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U3A Writing: A Slice Of Army Life

Jack Isaacs recalls the day when a curse saved his life.

I travelled to the Middle East and returned on the Queen Mary. There was quite a contrast between the two trips. On the way over, there were only 3,000 troops on board and I shared a single berth cabin with two others. On the return voyage there were 10,000 troops on board and I shared a similar cabin with 15 others.

Returning to Australia in early 1943 prior to going to the Atherton Tablelands for training for New Guinea, I was kept busy treating up to 100 patients a day, but knowing I must get fit for the tropics I swam each morning against the fast flowing stream and after work each day I played volleyball with a heavy medicine ball.

After three months heavy training we set off for the coast in a convoy of trucks travelling in black-out conditions down a newly made, very windy, dirt road. Despite the conditions the journey was made without mishap.

We went through Cairns to Trinity Beach where we practised for the first amphibious landing by Australian Troops since Anzac.

We travelled from Cairns to Milne Bay in a Liberty Ship where we had luxurious accommodation in the hold.

After three days we arrived at Milne Bay at 10 am in bright sunshine. However, in typical army fashion we did not land until 3 pm, when, as usual, it rained. So we arrived ashore soaking wet.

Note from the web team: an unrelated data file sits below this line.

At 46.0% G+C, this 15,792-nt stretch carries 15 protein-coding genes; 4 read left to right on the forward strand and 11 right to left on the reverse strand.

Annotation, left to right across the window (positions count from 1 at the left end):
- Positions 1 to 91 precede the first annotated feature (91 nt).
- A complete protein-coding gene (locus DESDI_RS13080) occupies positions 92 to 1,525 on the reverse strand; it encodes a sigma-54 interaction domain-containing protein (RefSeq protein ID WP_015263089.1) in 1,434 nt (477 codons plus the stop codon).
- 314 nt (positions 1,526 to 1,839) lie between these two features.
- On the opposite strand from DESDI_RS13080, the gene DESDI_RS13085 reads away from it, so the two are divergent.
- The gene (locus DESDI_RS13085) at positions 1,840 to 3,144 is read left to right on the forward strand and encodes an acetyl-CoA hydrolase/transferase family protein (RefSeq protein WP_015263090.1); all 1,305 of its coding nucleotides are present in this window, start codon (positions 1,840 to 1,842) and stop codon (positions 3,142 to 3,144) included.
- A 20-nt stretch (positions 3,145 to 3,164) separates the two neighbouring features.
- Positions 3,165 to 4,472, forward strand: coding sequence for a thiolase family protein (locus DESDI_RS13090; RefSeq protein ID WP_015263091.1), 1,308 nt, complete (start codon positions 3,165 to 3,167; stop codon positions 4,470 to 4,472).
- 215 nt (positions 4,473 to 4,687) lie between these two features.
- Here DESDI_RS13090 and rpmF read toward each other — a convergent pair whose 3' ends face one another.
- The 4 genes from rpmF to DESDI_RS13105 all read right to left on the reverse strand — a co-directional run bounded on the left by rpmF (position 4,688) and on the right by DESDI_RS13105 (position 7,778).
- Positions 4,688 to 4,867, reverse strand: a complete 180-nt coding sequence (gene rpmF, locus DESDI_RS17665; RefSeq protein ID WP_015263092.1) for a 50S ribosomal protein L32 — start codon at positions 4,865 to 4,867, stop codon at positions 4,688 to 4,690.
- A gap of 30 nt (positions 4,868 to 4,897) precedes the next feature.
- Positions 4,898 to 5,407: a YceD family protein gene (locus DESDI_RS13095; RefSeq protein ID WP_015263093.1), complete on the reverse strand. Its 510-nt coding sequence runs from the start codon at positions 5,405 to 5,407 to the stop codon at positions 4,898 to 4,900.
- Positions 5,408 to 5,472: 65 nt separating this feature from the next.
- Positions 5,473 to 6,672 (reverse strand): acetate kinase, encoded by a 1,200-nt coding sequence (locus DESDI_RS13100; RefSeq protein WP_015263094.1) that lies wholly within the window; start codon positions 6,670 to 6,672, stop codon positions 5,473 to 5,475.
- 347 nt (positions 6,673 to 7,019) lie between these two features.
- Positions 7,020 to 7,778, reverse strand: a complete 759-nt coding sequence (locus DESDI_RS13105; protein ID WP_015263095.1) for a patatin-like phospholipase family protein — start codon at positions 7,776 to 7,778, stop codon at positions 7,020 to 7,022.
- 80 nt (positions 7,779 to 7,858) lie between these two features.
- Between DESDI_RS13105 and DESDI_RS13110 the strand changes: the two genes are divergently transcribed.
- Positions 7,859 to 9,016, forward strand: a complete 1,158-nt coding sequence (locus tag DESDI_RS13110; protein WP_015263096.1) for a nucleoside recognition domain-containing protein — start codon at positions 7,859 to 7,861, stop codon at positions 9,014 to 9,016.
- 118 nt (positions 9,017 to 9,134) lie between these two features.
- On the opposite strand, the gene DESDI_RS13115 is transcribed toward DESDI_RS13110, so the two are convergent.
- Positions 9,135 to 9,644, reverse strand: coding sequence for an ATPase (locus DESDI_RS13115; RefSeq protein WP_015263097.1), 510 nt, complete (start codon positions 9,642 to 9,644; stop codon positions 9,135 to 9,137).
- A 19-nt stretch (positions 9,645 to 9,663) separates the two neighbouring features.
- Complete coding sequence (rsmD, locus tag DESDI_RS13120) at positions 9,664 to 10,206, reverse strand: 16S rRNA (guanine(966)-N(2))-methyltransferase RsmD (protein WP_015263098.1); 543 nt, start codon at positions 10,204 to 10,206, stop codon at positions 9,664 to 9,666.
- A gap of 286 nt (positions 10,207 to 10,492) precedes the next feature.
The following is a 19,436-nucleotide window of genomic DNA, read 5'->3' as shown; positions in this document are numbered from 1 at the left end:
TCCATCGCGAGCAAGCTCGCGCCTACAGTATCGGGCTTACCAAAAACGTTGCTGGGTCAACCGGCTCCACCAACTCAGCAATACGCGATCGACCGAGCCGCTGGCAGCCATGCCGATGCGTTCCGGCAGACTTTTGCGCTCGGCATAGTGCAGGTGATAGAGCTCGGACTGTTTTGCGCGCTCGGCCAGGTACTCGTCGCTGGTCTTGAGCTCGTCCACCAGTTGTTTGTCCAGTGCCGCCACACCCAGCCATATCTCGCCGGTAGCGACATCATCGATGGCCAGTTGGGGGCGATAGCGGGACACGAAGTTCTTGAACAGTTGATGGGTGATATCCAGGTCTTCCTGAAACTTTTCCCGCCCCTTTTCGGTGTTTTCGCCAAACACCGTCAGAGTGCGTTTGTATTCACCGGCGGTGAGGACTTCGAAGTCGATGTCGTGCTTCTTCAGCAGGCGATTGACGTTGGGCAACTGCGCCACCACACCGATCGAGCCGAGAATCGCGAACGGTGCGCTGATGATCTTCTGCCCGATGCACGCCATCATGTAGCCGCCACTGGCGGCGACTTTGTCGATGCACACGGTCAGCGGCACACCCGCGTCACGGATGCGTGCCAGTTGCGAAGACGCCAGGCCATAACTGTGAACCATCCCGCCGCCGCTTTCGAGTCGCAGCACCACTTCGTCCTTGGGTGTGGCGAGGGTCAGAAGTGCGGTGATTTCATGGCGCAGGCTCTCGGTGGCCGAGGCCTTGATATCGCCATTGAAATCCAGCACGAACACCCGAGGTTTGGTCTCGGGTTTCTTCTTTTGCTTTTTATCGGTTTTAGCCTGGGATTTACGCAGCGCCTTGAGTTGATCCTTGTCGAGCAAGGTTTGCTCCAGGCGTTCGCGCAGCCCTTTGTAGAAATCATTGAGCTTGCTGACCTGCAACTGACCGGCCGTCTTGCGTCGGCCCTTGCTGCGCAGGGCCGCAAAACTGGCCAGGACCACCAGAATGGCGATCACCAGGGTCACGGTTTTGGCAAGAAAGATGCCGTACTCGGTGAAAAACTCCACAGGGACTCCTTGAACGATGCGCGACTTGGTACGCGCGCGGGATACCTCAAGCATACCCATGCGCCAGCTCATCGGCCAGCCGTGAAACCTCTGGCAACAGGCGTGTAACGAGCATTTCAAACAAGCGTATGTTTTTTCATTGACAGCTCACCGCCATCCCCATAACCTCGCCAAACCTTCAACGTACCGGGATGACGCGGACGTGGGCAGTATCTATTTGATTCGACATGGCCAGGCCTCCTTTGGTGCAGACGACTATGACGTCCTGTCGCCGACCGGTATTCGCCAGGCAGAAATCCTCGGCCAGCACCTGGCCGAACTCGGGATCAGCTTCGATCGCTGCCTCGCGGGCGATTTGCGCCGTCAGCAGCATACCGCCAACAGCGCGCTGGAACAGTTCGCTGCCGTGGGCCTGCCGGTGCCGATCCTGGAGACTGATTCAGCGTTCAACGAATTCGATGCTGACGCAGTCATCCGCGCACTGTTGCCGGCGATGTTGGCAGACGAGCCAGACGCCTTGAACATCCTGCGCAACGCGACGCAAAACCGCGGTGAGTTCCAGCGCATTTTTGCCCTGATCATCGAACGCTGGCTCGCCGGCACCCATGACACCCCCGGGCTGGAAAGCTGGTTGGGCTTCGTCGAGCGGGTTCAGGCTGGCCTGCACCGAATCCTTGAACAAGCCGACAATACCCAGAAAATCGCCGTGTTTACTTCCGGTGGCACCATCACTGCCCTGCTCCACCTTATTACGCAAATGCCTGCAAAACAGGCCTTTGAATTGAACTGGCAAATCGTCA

After four weeks of intensive training and more practised landings, we embarked for the attack on Lae, travelling on an LST (Landing Ship Tank).

Arriving offshore we witnessed a bomb attack by three Japanese planes on one of our infantry landing craft and saw one of the bombers shot down. Many of our men were killed, including the battalion commander.

We were then sent below and held there in ignorance and fear, in what we regarded as an overgrown sardine tin. Luckily, this attack was the only resemblance to Gallipoli.

On going ashore I was put in charge of a company of the 2-11 field ambulance, and was shown a map which clearly indicated the track to be taken. After travelling about half an hour I was pulled up by a voice saying, "Don't go any further Jack, as this is the forward platoon, and from here on - Japs!"

I took the troops back a couple of hundred yards for a smoke, while I contemplated a swift end to my military career. A short time later my CO, who was noted for his short temper, came into sight. He said, "Hell Jack, where are we?"

Those words were pleasant to my ears; he was lost too.

Now I was appointed Liaison Officer to Brigade Headquarters. This certainly tested my fitness. I had to march behind the forward battalions each day, and then go back at night to report on the next day's plans to my CO.

One of these nights, after reporting to my H.Q., I again got lost. I was pulled up short by a hand around my neck and a sharp point at my throat. "Shit!" I yelled, and a voice said, "That's not the password, mate, but it saved your life!"

I had run into a commando group who then led me back to Brigade H.Q.

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